// put your name here!
A list in Python is what is known as a compound data type, which is fundamentally used to group together other types of variables. It is possible for lists to have values of a variety of types (i.e., integers, strings, floating-point numbers, etc.) but in general people tend to create lists with a single data type. Lists are written as comma-separated values between square brackets, like so:
odd_numbers = [1, 3, 5, 7, 9]
and an empty list can be created by using square brackets with no values:
empty_list = 
The number of elements of a list can be found by using the Python
len(odd_numbers) would return 5, for example.
Lists are accessed using index values:
odd_numbers will return the 3rd element from the beginning of the list (since Python counts starting at 0). In this case, the value returned would be 5. Using negative numbers in the index gives you elements starting at the end. For example,
odd_numbers[-1] gives you the last element in the list, and
odd_numbers[-1] gives you the second-to-last number.
Lists can also be indexed by slicing the list, which gives you a sub-set of the list (which is also a list). A colon indicates that slicing is occurring, and you use the syntax
my_array[start:end]. In this example,
start is the index where you start, and
end is the index after the one you want to end (in keeping with the rest of Python's syntax). If
end are blank, the slice either begins at the beginning of the list or continues to the end of the list, respectively.
You can also add a third argument, which is the
step. In other words,
my_array[start:end:step] goes from
start index to the index before
end in steps of
step. More concretely,
my_array[1,6,2] will return a list composed of elements 1, 3, and 5 of that list, and
my_array[::2] returns every second element in the list.
IMPORTANT: you can do all of these things in Numpy, too!
Some examples are below:
In [ ]:even_numbers = [2, 4, 6, 8, 10, 12, 14] s1 = even_numbers[1:5] # returns the 2nd through 4th elements print("s1:", s1) s2 = even_numbers[2:] # returns the 3rd element thorugh the end print("s2:", s2) s3 = even_numbers[:-2] # returns everything but the last two elements print("s3:", s3) s4 = even_numbers[1:-2] # returns everything but the first element and the two elements on the end print("s4:", s4) s5 = even_numbers[1:-1:2] # returns every other element, starting with the second element and ending at the second-to-last print("s5:", s5) s6 = even_numbers[::-1] # starts at the end of the list and returns all elements in backwards order (reversing original list) print("s6:", s6)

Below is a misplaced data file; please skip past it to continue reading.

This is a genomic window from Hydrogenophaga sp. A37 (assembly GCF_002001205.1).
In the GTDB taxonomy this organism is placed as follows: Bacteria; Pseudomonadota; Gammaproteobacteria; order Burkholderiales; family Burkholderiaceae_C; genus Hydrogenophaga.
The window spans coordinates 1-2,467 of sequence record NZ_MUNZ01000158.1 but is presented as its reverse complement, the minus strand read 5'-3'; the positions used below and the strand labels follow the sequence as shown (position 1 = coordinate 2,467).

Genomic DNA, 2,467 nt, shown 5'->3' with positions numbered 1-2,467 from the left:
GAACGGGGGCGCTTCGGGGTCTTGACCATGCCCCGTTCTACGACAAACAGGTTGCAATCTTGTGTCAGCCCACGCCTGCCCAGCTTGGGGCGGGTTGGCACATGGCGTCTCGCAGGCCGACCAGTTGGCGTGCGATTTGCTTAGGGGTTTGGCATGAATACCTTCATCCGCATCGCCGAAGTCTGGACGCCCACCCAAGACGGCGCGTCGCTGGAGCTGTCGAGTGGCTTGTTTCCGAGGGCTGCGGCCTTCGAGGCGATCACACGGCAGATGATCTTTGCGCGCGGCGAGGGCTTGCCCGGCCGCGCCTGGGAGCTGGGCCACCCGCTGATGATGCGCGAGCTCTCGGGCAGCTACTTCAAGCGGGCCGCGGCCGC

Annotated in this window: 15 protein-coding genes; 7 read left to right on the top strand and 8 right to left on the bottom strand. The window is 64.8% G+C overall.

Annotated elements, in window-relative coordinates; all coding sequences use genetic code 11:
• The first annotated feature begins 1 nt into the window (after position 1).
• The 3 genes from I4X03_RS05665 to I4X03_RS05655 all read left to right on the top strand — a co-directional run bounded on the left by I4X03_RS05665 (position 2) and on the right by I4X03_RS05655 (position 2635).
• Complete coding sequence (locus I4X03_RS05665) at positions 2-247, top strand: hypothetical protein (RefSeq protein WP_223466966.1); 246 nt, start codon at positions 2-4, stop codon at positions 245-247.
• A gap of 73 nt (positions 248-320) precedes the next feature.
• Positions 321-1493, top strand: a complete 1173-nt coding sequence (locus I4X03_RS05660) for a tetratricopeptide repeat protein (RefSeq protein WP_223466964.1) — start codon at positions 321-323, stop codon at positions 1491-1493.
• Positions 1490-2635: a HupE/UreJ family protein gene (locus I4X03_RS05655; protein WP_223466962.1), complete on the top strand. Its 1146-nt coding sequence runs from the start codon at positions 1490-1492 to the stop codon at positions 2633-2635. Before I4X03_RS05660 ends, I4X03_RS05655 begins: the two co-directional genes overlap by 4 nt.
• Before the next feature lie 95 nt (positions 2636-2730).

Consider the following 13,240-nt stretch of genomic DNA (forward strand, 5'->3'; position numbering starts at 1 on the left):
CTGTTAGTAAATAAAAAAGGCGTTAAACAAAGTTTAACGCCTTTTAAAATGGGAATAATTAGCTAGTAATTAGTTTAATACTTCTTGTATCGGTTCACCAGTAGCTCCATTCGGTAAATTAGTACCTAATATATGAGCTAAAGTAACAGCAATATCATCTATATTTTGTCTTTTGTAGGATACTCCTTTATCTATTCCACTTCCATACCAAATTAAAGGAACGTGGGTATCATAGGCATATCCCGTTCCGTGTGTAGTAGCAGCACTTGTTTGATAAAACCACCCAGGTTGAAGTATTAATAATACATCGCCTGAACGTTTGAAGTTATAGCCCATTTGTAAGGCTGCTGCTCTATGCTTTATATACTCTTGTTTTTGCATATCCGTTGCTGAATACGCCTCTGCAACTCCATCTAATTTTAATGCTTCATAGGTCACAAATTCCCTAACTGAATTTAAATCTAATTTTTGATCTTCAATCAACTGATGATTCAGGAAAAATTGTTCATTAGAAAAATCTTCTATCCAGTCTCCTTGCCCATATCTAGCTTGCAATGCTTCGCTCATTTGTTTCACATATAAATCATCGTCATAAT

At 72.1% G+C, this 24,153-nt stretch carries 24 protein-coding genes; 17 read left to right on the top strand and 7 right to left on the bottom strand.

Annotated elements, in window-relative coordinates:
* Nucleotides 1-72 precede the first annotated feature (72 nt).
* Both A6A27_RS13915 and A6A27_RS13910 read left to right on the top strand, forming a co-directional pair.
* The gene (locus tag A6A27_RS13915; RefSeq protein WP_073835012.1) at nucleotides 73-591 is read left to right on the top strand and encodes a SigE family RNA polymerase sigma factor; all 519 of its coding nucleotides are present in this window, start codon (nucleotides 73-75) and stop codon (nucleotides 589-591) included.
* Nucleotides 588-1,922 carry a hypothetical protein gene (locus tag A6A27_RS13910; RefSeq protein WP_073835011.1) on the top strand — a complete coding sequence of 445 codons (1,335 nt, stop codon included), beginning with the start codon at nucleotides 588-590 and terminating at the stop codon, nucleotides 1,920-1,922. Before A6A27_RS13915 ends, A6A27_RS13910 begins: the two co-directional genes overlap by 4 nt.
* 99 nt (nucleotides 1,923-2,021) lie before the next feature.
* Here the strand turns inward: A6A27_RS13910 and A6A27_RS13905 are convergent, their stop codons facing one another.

In [ ]:some_letters = ['a','b','c','d','e','f','g','h','i'] # put your code here! print("1. first four elements:", some_letters[:4]) print("2. last three elements:", some_letters[-3:]) print("3. every third element, starting from 2nd:", some_letters[1::3])
There are several useful methods that are built into lists in Python. A full explanation of all list methods can be found here. However, the most useful list methods are as follows:
list.append(x) - adds an item x to the end of your list.
list.extend(L) - extends the list by adding all items in the given list L. If you try to use the
append() method, you will end up with a list that has an element that is another list - this creates a single, unified list made up of the two original lists.
list.insert(i, x) - insert item x at index position i.
list.insert(0,x) inserts at the front of the list
list.pop(i) - removes the item at index i and returns it. If you don't give an index,
list.pop() gives you the last item in the list.
list.reverse() - reverse the order of the elements of the list. This happens in place, and doesn't return anything.
You may try to copy a list so you can work with it:
new_list = old_list
However, you'll find that if you modify
new_list, you also modify
old_list. That's because when you equate lists in the way shown above, you are creating a new list that "points at" the old values. To truly copy a list, you have to do the following:
you are still pointing at the old values, and can modify them. The (weird, but correct) way to copy a list is to say:
new_list = list(old_list)
Using the arrays below, create new arrays, manipulate them as follows, and then print them out:
In [ ]:A = [1,2,3,4,5,6] B = ['a','b','c','d','e'] # put your code here! C = list(A) C.append(7) C.append(8) print("C: ", C) x = C.pop(2) C.insert(-2,x) print("new C:", C) D = list(A) D.extend(B[1:-1]) print("D", D) E = list(B) E.reverse() E.pop(0) print("E:", E)
In [ ]:from IPython.display import HTML HTML( """ <iframe src="https://goo.gl/forms/jXRNcKiQ8C3lvt8E2?embedded=true" width="80%" height="1200px" frameborder="0" marginheight="0" marginwidth="0"> Loading... </iframe> """ )